Before going any further, I would argue that this premise was flawed from the outset. One doesn’t need to scratch too hard at the surface of the American version of religious broadcasting – where tele-evangelism is a business and not a public service – to get a sense of what new content providers might be interested in offering. 

But the truth is that no new content provider has made up for the loss the core PSB content since 2003, regardless. Instead, Channel 4 also lobbied to have the terms of its remit for specific genres removed. Currently it’s only the BBC who remain committed to producing religious content and even Auntie recently asked Ofcom to allow them to set and manage their own targets for key PSB genres – including religion – going forward. 

By 2015, Ofcom observed “ITV’s provision of religion and ethics has all but ceased”. At the BBC also, despite being supplemented by radio and online platforms, the quantity of religion and ethics programming declined by 6% between 2014 and 2018, the four years covered by Ofcom’s most recent review.  

Across all PSBs, research undertaken by Mediatique between 2016-2019 found a decline of 2.2% without inflation in Religious and Ethical content expenditure overall – a larger drop than in any of the other 12 genres considered. Mediatique went on to forecast a “stark illustration of declines” in PSB expenditure on Religion and Ethics first-run original content and said ‘This (decline) is in effect a “best case” scenario, particularly in the context of distressed PSB type genres… as revenues decline, and broadcasters seek to shave costs in line, they will continue to be incentivised to spend disproportionately on popular genres (drama; entertainment; factual entertainment) to maintain audiences, reducing to a bare minimum their expenditure on specialist genres… There will be no incentive to make more than the regulatorily imposed number of hours in “pure” PSB genres (where quotas exist) or to spend more than the bare minimum per hour.’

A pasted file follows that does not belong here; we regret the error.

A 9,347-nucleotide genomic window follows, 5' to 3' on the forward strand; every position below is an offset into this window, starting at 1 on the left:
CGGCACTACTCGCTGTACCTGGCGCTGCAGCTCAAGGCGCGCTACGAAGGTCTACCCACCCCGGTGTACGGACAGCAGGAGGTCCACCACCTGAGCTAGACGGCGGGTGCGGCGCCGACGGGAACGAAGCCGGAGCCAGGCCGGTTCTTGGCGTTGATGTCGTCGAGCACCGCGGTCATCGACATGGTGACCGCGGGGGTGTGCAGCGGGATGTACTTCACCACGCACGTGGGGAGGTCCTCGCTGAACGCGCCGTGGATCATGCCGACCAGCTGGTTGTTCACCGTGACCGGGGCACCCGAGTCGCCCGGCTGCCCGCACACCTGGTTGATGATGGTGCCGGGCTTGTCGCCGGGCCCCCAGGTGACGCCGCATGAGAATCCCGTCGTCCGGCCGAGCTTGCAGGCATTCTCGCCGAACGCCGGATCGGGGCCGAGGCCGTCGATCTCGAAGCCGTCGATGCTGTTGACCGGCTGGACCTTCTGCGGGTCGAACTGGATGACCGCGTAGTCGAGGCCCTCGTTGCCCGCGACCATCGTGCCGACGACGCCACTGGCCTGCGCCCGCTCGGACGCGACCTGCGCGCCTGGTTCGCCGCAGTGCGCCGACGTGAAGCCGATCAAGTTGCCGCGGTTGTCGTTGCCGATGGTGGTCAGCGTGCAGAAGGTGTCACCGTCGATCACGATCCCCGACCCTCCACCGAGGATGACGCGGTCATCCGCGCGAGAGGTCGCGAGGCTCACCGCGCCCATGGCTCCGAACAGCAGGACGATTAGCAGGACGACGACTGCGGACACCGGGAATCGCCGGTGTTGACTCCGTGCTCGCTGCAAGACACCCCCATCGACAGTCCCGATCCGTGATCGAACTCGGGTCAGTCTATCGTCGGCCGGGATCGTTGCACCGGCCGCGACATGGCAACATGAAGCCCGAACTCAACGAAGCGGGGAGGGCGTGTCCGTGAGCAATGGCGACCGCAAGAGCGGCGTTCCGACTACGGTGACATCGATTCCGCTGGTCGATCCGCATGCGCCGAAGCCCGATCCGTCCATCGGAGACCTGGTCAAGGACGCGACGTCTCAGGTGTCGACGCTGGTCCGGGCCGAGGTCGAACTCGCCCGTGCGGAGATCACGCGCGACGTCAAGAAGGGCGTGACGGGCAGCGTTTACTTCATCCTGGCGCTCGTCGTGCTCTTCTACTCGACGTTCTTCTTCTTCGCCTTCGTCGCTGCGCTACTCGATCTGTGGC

This decline might be justified if audiences weren’t interested but nor is that true. Research conducted by Ofcom before the pandemic found that audiences across all generational groups but particularly younger audiences, prioritise ‘programmes that reflect the full range of cultures and viewpoints of the people in the UK’ and ‘specialist programmes about the history, science, religion or the arts’ as important service aspects of PSB.  

So what’s going on?  

To summarise: when it comes to broadcasting about religion or belief, the house is on fire. The broadcasters tell us they’ve got the inferno under control. Ofcom, having warned everyone the electrics have been dodgy for years, now appear to have now shown up at the scene with a small bucket of water. Hot on their heels, the Department of Culture Media and Sport have arrived waving a copy of the draft Media Bill which they say they’ll use to blow out the fire but in fact it’s only serving to fan the flames. 

It’s not good enough. If they are truly going to serve the public, then public service broadcasters need to do much better and the Media Bill should hold them to it.